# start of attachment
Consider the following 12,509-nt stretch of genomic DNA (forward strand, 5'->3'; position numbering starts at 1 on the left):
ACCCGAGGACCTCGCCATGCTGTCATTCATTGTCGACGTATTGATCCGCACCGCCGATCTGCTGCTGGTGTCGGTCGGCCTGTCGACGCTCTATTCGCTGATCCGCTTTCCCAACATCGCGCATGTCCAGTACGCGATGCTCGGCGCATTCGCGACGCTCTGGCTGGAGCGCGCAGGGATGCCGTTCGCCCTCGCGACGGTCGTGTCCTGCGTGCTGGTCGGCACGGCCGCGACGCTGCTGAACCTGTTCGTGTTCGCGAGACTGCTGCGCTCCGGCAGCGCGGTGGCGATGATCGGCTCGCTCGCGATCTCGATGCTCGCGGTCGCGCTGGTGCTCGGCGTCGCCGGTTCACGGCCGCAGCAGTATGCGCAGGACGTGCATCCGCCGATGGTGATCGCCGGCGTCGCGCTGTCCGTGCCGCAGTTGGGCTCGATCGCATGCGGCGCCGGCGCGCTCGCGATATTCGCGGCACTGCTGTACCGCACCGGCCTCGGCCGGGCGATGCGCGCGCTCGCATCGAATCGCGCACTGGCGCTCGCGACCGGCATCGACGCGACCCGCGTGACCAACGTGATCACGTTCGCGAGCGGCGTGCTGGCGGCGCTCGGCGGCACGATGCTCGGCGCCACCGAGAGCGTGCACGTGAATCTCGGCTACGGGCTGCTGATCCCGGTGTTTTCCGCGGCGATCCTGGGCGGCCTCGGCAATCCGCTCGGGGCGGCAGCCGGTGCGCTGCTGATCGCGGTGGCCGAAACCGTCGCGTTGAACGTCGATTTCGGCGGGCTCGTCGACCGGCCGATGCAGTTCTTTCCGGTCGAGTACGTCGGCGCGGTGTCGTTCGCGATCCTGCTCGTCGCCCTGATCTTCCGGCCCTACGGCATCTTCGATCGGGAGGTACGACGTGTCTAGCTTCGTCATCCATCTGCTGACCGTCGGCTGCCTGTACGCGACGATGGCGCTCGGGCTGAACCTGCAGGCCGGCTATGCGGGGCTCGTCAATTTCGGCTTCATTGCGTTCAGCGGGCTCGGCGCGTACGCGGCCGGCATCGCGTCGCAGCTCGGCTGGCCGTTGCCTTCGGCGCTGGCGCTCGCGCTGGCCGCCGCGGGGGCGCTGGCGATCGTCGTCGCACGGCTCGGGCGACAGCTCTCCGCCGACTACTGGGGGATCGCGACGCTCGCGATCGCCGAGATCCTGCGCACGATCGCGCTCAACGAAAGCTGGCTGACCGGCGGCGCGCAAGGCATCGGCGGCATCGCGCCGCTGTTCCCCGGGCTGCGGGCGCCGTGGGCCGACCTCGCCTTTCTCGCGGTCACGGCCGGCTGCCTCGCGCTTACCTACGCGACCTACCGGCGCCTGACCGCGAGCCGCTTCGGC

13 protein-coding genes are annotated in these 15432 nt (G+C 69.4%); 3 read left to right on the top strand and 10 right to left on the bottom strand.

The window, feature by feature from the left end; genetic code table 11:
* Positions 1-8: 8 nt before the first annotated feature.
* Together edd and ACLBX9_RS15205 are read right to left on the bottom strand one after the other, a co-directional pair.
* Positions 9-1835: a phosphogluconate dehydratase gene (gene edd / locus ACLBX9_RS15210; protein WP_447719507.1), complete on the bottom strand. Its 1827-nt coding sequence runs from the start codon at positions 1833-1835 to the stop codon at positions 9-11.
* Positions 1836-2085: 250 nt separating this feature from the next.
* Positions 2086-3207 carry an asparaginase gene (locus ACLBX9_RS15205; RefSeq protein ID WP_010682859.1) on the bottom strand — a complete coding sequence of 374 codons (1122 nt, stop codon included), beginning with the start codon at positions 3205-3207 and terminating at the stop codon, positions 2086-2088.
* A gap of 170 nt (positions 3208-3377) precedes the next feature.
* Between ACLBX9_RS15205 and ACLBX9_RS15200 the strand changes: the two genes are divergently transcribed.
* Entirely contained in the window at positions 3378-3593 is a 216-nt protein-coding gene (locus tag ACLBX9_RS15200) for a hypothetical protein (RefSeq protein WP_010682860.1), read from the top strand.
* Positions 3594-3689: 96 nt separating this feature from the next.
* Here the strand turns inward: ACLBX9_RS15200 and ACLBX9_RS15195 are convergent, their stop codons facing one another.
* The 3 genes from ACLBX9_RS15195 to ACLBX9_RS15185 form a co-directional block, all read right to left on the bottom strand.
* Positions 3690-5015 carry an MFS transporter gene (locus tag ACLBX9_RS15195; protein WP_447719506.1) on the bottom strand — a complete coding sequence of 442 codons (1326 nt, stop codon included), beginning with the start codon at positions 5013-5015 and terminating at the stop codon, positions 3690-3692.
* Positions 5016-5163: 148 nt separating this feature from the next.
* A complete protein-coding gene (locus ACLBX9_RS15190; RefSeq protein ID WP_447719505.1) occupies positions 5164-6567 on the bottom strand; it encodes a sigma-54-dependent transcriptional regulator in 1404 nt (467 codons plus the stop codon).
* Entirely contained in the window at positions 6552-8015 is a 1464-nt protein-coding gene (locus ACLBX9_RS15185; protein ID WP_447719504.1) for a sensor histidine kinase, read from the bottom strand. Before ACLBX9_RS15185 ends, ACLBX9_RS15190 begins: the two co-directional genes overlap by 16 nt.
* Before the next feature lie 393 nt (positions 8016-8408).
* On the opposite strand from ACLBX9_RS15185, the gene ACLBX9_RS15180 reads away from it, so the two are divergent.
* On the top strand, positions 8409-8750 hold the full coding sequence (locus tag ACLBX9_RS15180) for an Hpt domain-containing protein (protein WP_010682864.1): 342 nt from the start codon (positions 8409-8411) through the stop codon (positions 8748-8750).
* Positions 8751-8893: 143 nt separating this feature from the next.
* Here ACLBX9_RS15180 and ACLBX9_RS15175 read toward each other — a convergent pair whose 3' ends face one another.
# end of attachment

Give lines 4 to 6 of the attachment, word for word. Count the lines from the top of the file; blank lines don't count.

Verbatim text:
The window, feature by feature from the left end; genetic code table 11:
* Positions 1-8: 8 nt before the first annotated feature.
* Together edd and ACLBX9_RS15205 are read right to left on the bottom strand one after the other, a co-directional pair.